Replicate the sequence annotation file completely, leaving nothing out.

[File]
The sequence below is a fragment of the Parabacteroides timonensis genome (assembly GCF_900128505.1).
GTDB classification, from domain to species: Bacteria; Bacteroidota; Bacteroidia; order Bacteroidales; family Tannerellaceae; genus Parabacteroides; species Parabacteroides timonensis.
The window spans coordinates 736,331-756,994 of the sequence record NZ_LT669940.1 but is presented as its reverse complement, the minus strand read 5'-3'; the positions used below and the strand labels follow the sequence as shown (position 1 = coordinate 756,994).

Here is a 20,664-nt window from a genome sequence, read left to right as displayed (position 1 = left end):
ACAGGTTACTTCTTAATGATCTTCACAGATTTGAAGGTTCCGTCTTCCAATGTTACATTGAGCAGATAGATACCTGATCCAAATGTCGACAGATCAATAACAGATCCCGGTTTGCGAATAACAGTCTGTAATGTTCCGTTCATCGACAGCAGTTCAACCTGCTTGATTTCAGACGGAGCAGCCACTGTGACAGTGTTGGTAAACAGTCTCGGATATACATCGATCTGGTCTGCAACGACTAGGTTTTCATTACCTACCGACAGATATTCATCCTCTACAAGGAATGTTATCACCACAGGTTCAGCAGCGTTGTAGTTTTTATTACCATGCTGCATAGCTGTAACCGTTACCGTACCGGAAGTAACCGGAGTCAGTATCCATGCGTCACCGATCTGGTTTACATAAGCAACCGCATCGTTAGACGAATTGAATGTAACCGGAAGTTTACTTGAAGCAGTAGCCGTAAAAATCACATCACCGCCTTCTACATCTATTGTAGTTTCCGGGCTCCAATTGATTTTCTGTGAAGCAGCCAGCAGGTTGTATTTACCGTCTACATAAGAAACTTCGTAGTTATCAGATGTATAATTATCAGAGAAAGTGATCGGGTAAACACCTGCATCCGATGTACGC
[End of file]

The sequence below is a fragment of the Parabacteroides timonensis genome (assembly GCF_900128505.1).
GTDB classification, from domain to species: Bacteria; Bacteroidota; Bacteroidia; order Bacteroidales; family Tannerellaceae; genus Parabacteroides; species Parabacteroides timonensis.
The window spans coordinates 736,331-756,994 of the sequence record NZ_LT669940.1 but is presented as its reverse complement, the minus strand read 5'-3'; the positions used below and the strand labels follow the sequence as shown (position 1 = coordinate 756,994).

Here is a 20,664-nt window from a genome sequence, read left to right as displayed (position 1 = left end):
ACAGGTTACTTCTTAATGATCTTCACAGATTTGAAGGTTCCGTCTTCCAATGTTACATTGAGCAGATAGATACCTGATCCAAATGTCGACAGATCAATAACAGATCCCGGTTTGCGAATAACAGTCTGTAATGTTCCGTTCATCGACAGCAGTTCAACCTGCTTGATTTCAGACGGAGCAGCCACTGTGACAGTGTTGGTAAACAGTCTCGGATATACATCGATCTGGTCTGCAACGACTAGGTTTTCATTACCTACCGACAGATATTCATCCTCTACAAGGAATGTTATCACCACAGGTTCAGCAGCGTTGTAGTTTTTATTACCATGCTGCATAGCTGTAACCGTTACCGTACCGGAAGTAACCGGAGTCAGTATCCATGCGTCACCGATCTGGTTTACATAAGCAACCGCATCGTTAGACGAATTGAATGTAACCGGAAGTTTACTTGAAGCAGTAGCCGTAAAAATCACATCACCGCCTTCTACATCTATTGTAGTTTCCGGGCTCCAATTGATTTTCTGTGAAGCAGCCAGCAGGTTGTATTTACCGTCTACATAAGAAACTTCGTAGTTATCAGATGTATAATTATCAGAGAAAGTGATCGGGTAAACACCTGCATCCGATGTACGC